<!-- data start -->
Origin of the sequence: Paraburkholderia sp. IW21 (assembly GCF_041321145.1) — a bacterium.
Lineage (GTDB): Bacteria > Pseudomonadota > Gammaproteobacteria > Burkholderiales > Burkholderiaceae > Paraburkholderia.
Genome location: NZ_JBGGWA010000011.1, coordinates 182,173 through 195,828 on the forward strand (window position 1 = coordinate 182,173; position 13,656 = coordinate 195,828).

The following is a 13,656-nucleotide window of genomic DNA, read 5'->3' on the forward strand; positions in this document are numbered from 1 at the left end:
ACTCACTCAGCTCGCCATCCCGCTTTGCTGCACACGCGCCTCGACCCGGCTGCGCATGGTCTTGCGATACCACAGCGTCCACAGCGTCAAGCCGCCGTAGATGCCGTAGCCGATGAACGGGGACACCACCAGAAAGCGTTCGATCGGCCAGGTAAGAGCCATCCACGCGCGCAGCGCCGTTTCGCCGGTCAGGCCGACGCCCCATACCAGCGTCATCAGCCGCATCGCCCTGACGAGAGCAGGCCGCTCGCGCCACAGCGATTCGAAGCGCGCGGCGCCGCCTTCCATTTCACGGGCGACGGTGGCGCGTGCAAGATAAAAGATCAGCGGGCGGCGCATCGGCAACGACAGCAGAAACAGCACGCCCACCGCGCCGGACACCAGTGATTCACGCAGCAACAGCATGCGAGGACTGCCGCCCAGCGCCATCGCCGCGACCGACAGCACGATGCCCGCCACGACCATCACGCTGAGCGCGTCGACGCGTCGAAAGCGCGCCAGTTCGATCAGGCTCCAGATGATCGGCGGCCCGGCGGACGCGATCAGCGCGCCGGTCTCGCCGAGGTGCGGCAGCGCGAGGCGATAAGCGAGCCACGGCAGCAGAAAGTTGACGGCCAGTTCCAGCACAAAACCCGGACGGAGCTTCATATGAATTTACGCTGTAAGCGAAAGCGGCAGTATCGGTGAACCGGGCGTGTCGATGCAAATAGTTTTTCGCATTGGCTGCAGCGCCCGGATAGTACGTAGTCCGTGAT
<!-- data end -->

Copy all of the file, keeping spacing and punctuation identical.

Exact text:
Origin of the sequence: Paraburkholderia sp. IW21 (assembly GCF_041321145.1) — a bacterium.
Lineage (GTDB): Bacteria > Pseudomonadota > Gammaproteobacteria > Burkholderiales > Burkholderiaceae > Paraburkholderia.
Genome location: NZ_JBGGWA010000011.1, coordinates 182,173 through 195,828 on the forward strand (window position 1 = coordinate 182,173; position 13,656 = coordinate 195,828).

The following is a 13,656-nucleotide window of genomic DNA, read 5'->3' on the forward strand; positions in this document are numbered from 1 at the left end:
ACTCACTCAGCTCGCCATCCCGCTTTGCTGCACACGCGCCTCGACCCGGCTGCGCATGGTCTTGCGATACCACAGCGTCCACAGCGTCAAGCCGCCGTAGATGCCGTAGCCGATGAACGGGGACACCACCAGAAAGCGTTCGATCGGCCAGGTAAGAGCCATCCACGCGCGCAGCGCCGTTTCGCCGGTCAGGCCGACGCCCCATACCAGCGTCATCAGCCGCATCGCCCTGACGAGAGCAGGCCGCTCGCGCCACAGCGATTCGAAGCGCGCGGCGCCGCCTTCCATTTCACGGGCGACGGTGGCGCGTGCAAGATAAAAGATCAGCGGGCGGCGCATCGGCAACGACAGCAGAAACAGCACGCCCACCGCGCCGGACACCAGTGATTCACGCAGCAACAGCATGCGAGGACTGCCGCCCAGCGCCATCGCCGCGACCGACAGCACGATGCCCGCCACGACCATCACGCTGAGCGCGTCGACGCGTCGAAAGCGCGCCAGTTCGATCAGGCTCCAGATGATCGGCGGCCCGGCGGACGCGATCAGCGCGCCGGTCTCGCCGAGGTGCGGCAGCGCGAGGCGATAAGCGAGCCACGGCAGCAGAAAGTTGACGGCCAGTTCCAGCACAAAACCCGGACGGAGCTTCATATGAATTTACGCTGTAAGCGAAAGCGGCAGTATCGGTGAACCGGGCGTGTCGATGCAAATAGTTTTTCGCATTGGCTGCAGCGCCCGGATAGTACGTAGTCCGTGAT